The charter was put in place after the difficult times, difficult reports of priestly sexual abuse of minors several years ago. In response, the bishops came together and devised a charter as well as the norms to implement that charter. It was time to review it. Our No. 1 priority is to protect the children.

We know that the charter gives us a practical guide and procedures to help us deal with these terrible abuses of minor children by priests or by others in the church. We wanted to reinforce that and make sure that all of us understand the importance of protecting children. The good thing that has happened since we have had the charter is that in most places accusations of priests abusing minors has gone down. There is an awareness that the church is serious about this and we are doing our best to deal with the problems.

A document on preaching will go to a vote in a year. Do you believe that such a document is a good idea? If so why?
Yes. The bishops several years ago wanted to write a document on preaching because it is so important in our day and age. We delayed it and it has now been revised. We see it as an opportune time now with the Holy Father setting up a new congregation for the new evangelization that preaching is a way that we can evangelize.

Priests, deacons and bishops meet 90 percent of our Catholics, 90 percent of our time, at the pulpit at Sunday Mass. That is a crucial, important time for us to share the word of God and make it mean something to the people today. Preaching, the techniques of preaching, the importance of understanding Scripture and how it all comes together can always use some refreshing. We all studied homiletics in the seminary but preaching is an art and the bishops want to help our priests and deacons see the importance of preaching. They need to spend time on preparation to make sure they do the best they can with the talents God has given them. This document will help us focus on that.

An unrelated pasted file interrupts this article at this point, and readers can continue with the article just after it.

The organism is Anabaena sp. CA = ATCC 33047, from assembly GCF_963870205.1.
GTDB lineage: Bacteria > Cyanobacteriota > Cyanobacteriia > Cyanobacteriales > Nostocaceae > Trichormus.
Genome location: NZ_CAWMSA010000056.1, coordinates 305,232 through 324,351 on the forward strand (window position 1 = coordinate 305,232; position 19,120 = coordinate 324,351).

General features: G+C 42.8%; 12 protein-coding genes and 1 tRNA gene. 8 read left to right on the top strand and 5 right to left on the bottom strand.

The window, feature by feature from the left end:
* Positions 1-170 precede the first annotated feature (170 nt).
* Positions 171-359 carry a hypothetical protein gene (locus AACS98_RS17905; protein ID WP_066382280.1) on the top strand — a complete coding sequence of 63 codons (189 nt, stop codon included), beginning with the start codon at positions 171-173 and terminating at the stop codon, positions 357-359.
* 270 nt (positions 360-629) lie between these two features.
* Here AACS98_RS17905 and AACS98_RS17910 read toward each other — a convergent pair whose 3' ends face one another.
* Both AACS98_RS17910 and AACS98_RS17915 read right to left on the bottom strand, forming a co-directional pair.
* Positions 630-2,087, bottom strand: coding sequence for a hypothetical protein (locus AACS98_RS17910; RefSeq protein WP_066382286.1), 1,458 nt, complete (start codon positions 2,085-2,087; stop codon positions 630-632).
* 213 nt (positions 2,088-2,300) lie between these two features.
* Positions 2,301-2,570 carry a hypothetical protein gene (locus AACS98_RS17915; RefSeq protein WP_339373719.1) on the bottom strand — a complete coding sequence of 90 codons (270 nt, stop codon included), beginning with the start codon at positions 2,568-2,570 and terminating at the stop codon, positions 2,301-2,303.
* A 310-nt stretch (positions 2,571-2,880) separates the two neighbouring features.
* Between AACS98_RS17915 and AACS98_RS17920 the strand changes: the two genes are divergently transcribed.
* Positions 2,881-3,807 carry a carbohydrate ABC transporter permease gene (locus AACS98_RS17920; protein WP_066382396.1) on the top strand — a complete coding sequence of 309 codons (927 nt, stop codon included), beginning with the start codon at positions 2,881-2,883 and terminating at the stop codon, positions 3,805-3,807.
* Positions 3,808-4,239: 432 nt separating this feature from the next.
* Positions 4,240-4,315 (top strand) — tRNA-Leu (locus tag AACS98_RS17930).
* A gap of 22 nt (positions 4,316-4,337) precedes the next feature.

Were there any other topics of significance that were addressed at the meeting?

We also broke into regional meetings. I met with Region IX that is made up of Iowa, Nebraska, Kansas and Missouri. Each of the regional meetings discussed a proposal for a National Marriage Sunday where we can give emphasis to marriage on a particular Sunday every year like we do for Right to Life Sunday. We are looking at cooperating with Marriage Encounter groups throughout the country and looking at a day either in June or February where we can celebrate marriage and have time to focus on the importance of marriage.

Besides the business happenings, what value is there in gathering as one body of bishops?

We meet as a body of bishops twice a year, normally in November in Baltimore and at a different city for our spring meeting. These meetings are good for us as bishops because we get to share with each other, knowing each other’s burdens. Besides doing the work of the church, there is time to get to know one another and support one another – giving and getting advice from each other. The bishops come together to pray. We always have a spiritual component, a day of prayer with the Sacrament of Reconciliation.

There are a number of new bishops and these meetings are a way for us to get to know them and for them to get to know us. It’s a good time for us to get to know each other and be together.